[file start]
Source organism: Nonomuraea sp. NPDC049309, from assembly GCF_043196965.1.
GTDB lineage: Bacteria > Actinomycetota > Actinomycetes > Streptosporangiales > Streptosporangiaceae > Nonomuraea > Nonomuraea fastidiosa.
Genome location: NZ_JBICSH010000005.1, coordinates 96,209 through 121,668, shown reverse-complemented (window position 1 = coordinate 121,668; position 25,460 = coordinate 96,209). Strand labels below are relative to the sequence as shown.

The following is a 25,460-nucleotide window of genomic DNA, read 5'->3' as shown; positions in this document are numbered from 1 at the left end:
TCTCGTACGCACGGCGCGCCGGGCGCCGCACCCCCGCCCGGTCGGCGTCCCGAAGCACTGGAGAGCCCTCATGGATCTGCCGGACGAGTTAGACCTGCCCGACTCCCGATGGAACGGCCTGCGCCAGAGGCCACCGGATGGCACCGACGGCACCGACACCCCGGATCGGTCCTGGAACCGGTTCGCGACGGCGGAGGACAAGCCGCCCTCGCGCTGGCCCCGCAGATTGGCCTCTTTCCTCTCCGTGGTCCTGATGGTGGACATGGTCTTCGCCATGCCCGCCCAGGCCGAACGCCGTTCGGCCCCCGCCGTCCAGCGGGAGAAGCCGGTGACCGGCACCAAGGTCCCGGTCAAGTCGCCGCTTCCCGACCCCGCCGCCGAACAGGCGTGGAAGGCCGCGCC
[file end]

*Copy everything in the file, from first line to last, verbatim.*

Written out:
Source organism: Nonomuraea sp. NPDC049309, from assembly GCF_043196965.1.
GTDB lineage: Bacteria > Actinomycetota > Actinomycetes > Streptosporangiales > Streptosporangiaceae > Nonomuraea > Nonomuraea fastidiosa.
Genome location: NZ_JBICSH010000005.1, coordinates 96,209 through 121,668, shown reverse-complemented (window position 1 = coordinate 121,668; position 25,460 = coordinate 96,209). Strand labels below are relative to the sequence as shown.

The following is a 25,460-nucleotide window of genomic DNA, read 5'->3' as shown; positions in this document are numbered from 1 at the left end:
TCTCGTACGCACGGCGCGCCGGGCGCCGCACCCCCGCCCGGTCGGCGTCCCGAAGCACTGGAGAGCCCTCATGGATCTGCCGGACGAGTTAGACCTGCCCGACTCCCGATGGAACGGCCTGCGCCAGAGGCCACCGGATGGCACCGACGGCACCGACACCCCGGATCGGTCCTGGAACCGGTTCGCGACGGCGGAGGACAAGCCGCCCTCGCGCTGGCCCCGCAGATTGGCCTCTTTCCTCTCCGTGGTCCTGATGGTGGACATGGTCTTCGCCATGCCCGCCCAGGCCGAACGCCGTTCGGCCCCCGCCGTCCAGCGGGAGAAGCCGGTGACCGGCACCAAGGTCCCGGTCAAGTCGCCGCTTCCCGACCCCGCCGCCGAACAGGCGTGGAAGGCCGCGCC